What is the difference between investing and financing activities?

2. Nature of financing activities

Financing activities are business activities that involve issuing and paying off debt, issuing preferred and common stock, paying cash dividends, and acquiring treasury stock.

In other words, in general financing activities involve obtaining funds to start and operate a business. Such activities reflect the relationship between the company and its lenders (e.g. bank) and owners (e.g., shareholders). For instance, issuing bonds and repaying the debt is a financing activity that involves creditors while paying cash dividends is a financing activity that involves owners.

Cash flows from financing activities are usually reported in the third section of the statement of cash flows. Typical financing cash flows are presented below.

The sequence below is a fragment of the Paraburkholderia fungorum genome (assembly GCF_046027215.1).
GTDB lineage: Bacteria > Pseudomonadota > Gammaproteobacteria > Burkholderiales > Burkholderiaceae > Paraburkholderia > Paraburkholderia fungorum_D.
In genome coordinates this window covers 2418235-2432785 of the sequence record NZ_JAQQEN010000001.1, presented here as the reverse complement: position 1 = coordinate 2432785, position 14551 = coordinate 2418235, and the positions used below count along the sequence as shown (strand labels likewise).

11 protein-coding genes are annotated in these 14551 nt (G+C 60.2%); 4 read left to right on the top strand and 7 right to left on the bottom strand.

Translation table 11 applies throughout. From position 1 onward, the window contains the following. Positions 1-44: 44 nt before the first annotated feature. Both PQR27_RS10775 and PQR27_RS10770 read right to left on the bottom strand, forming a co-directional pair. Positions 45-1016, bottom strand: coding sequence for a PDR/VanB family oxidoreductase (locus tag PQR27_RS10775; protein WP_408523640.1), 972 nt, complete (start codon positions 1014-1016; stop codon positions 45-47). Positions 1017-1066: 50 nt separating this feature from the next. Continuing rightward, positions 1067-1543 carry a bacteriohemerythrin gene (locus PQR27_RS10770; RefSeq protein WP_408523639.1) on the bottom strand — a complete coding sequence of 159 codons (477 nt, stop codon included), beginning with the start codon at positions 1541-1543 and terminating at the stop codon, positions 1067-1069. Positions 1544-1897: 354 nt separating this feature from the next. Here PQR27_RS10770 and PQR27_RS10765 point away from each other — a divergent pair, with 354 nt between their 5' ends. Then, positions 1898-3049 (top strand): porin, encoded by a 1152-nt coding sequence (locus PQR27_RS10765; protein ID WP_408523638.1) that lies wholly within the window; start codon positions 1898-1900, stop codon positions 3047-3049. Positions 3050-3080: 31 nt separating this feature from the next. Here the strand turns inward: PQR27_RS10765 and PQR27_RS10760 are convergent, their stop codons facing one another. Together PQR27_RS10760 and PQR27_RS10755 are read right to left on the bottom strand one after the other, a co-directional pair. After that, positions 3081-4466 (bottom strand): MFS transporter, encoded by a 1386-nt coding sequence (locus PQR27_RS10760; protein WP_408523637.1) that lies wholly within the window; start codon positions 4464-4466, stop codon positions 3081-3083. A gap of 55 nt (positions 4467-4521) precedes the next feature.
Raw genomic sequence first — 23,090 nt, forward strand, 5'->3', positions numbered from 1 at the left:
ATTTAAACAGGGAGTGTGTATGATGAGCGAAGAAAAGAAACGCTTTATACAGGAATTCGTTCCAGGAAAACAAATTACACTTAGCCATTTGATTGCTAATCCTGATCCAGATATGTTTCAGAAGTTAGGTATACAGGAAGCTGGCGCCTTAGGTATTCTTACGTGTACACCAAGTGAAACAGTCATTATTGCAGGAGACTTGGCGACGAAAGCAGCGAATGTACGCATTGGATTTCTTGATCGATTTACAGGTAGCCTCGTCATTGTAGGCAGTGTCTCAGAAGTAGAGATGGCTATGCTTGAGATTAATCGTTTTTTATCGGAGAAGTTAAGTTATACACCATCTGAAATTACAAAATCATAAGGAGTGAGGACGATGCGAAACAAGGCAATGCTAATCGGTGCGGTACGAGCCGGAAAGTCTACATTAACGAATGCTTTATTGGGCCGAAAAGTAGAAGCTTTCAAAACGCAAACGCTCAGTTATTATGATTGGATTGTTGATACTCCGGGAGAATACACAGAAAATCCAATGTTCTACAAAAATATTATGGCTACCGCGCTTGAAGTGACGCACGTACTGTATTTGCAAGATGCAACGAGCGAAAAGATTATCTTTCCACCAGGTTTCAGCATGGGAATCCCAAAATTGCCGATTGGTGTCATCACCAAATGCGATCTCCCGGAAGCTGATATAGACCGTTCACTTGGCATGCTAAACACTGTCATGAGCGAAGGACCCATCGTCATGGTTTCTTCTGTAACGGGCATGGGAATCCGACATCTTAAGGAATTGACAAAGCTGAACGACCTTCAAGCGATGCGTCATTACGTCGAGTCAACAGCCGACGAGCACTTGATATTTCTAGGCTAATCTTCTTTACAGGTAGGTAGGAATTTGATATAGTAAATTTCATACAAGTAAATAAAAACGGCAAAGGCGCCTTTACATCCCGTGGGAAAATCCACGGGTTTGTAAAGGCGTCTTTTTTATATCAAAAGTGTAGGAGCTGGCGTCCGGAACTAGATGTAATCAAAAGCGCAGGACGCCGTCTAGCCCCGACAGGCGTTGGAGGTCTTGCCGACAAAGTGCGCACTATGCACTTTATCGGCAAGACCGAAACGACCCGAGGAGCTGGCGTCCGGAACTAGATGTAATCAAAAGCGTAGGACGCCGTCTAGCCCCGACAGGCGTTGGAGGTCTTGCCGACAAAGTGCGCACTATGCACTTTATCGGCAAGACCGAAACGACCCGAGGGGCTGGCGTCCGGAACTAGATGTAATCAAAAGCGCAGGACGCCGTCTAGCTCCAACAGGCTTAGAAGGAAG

Cash inflows from financing activities:

  • Issuing notes payable
  • Issuing bonds
  • Issuing preferred and common stock

Cash outflows from financing activities:

  • Repaying debt (i.e., principal)*
  • Paying cash dividends**
  • Buying treasury stock

(*) Interest expense payments on debt are reported as an operating activity because interest expense involves income determination.

(**) Paying cash dividends is not an operating activity because cash dividends do not represent an expense. Cash dividends reduce retained earnings and thus represent a financing activity.

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